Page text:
The U.S. Virgin Islands commemorated the 175th anniversary of slavery’s abolition in a major way with a week-long series of events. The events culminated on July 3, which marked the day in 1848 when thousands of people in the US territory, once ruled by Denmark, were emancipated from enslavement.
Over 8,000 enslaved people, led by John Moses Gottlieb known as Buddhoe, revolted on that day in 1848, forcing the Governor General of the then Danish West Indies to end the practice of chattel slavery and deliver the 1848 Emancipation Proclamation with immediate effect.
In celebration of this historic milestone, The USVI Emancipation Commemoration featured a series of events and programs from June 25-July 3 to honor the heritage of the Virgin Islands and celebrate the hard-won freedom of its people. Over several days, the celebrations on Saint Croix, St. Thomas, and St John included a music festival, parade, panel discussions, and dance performances culminating with a symbolic Freedom Walk from Fort Christian to Fort Frederik.
The week-long celebrations featured a lineup of esteemed dignitaries and guests including U.S. Virgin Islands Governor Albert Bryan Jr., Congresswoman Stacey E. Plaskett, who is the U.S. Virgin Islands Delegate to Congress, Christina Markus Lassen, Denmark’s Ambassador to the United States and Chairman Emeritus of the NAACP, Roslyn M. Brock who delivered the keynote address.
“We on the U.S. mainland share in the struggle of African peoples worldwide and are reminded of the resilience and strength of those throughout the Virgin Islands who fought for freedom not only for themselves but also for all people who suffer the injustices of slavery. We must renew our commitment to honor their legacy and continue the work of achieving true freedom for all,” Brock said in a statement shared with ESSENCE.
The abolition of slavery in the U.S. Virgin Islands took place 17 years before the end of slavery on the mainland in June of 1865 known as Juneteenth. Despite being long celebrated in the African American community, Juneteenth only became a federal holiday in 2021.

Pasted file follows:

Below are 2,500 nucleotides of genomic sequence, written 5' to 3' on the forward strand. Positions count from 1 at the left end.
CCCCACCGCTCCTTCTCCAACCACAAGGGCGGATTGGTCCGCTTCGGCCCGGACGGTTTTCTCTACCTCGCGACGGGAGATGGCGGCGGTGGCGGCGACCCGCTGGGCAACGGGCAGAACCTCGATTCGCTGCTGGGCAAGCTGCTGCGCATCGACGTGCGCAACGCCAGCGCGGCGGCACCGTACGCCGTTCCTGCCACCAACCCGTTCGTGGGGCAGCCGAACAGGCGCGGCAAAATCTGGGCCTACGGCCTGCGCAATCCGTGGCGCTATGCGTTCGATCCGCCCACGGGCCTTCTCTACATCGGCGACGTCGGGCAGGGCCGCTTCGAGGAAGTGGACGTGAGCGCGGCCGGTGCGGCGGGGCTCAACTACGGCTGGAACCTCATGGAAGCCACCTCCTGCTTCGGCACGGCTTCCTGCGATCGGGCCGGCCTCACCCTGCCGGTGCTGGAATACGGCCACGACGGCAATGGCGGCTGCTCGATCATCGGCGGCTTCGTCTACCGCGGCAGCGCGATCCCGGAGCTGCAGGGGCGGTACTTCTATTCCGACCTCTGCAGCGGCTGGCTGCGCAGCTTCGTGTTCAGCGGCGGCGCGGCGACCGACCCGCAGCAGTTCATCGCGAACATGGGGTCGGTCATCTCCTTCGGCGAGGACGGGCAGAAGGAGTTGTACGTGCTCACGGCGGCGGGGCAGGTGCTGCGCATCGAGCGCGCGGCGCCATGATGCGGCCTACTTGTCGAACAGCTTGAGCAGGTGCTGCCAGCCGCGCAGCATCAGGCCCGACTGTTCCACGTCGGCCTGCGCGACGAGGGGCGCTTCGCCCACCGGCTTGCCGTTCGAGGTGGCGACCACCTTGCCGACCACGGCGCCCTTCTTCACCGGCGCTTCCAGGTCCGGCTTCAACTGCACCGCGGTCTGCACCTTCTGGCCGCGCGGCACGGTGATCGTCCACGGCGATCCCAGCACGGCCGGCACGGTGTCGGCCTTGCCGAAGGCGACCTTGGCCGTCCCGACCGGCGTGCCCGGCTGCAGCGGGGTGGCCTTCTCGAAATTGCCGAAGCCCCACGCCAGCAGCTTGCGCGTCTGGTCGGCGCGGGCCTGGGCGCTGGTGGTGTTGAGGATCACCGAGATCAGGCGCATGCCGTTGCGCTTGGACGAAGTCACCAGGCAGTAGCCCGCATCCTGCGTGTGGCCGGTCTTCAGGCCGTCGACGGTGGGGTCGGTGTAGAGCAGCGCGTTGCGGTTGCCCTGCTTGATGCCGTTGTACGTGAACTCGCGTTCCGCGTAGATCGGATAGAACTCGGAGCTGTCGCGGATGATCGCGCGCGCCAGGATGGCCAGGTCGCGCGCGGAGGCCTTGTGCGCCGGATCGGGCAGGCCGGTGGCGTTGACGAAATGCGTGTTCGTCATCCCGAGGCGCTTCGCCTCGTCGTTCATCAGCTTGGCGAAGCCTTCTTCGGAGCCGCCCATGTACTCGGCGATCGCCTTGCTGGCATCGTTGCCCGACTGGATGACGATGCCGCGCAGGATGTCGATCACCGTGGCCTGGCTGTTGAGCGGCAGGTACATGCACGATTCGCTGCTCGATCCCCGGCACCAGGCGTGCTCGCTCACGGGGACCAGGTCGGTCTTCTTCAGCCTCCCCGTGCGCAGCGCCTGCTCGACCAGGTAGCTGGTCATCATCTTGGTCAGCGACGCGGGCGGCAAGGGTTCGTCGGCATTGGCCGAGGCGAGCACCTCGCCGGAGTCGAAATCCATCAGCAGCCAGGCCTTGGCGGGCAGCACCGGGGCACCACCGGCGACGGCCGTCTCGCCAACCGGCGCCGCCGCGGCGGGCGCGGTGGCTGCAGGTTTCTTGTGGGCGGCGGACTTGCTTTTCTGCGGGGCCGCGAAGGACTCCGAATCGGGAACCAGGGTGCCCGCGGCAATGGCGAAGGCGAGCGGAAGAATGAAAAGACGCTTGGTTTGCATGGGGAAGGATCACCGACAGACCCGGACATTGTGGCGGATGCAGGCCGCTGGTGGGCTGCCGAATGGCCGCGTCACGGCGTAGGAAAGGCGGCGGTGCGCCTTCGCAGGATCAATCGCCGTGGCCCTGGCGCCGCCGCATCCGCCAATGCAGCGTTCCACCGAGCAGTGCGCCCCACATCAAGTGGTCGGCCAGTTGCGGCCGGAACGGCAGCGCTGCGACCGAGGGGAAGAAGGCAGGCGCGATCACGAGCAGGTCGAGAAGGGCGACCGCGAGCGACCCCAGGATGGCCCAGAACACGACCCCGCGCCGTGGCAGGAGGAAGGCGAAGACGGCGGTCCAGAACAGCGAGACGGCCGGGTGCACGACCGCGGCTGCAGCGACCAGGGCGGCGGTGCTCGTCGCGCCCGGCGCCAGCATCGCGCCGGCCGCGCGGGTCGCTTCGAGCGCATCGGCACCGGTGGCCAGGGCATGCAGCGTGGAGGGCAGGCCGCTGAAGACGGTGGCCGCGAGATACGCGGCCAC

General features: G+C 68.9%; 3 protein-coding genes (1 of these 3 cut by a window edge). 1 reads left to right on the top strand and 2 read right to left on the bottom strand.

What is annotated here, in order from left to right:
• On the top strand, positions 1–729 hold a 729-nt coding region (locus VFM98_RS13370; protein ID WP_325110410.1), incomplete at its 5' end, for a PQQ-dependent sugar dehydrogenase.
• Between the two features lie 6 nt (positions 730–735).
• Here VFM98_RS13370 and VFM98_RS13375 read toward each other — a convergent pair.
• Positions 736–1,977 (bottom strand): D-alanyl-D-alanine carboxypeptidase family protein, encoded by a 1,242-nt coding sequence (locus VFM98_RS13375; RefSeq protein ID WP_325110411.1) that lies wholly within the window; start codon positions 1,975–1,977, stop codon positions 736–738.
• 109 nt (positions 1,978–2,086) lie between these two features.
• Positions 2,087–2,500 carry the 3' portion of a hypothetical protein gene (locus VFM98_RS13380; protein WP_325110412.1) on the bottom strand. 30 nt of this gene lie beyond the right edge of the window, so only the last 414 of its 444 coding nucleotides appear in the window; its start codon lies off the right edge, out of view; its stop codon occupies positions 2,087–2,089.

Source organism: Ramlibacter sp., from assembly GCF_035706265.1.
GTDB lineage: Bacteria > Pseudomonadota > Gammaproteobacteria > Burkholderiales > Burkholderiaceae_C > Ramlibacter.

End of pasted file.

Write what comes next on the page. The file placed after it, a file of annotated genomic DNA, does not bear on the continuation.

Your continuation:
“Together, we will pay tribute to the past, embrace the present, and celebrate our glorious future because courage will not skip this generation,” Brock added.
“Remembering our past, celebrating our future’ is not simply a theme to guide our activities related to this historic event, it’s a solemn charge that demands our commitment to not only remember our forebears and their struggles but also to ensure that our actions today continue to build on the foundation they laid,” she said.
“We honor and commemorate the sacredness of the 175th Anniversary of our Emancipation from chattel slavery. We are the heroes of our own story. It is in our blood to rise,” said Congresswoman Plaskett.
Plaskett introduced H. Res. 368 in the House of Representatives in May to encourage all Americans to recognize the historical significance of Emancipation Day in the US Virgin Islands and the rest of the nation.
“I introduced the 175th Emancipation Day Resolution to encourage all Americans to recognize the historical significance of the emancipation of enslaved peoples of the Danish West Indies. The 175th Emancipation Day, July 3, 2023, provides an opportunity to acknowledge the enormous strength and resilience of enslaved peoples in the Virgin Islands, as well as the cultural, economic, and social contributions of Virgin Islanders to the United States.”
“This legislation provides an opportunity to reflect on the blessing of our present freedoms and serves as a reminder of the continued struggles for equity and justice, both in the territory and globally,” she added.
Check out highlights from this momentous week-long celebration across the U.S. Virgin Islands.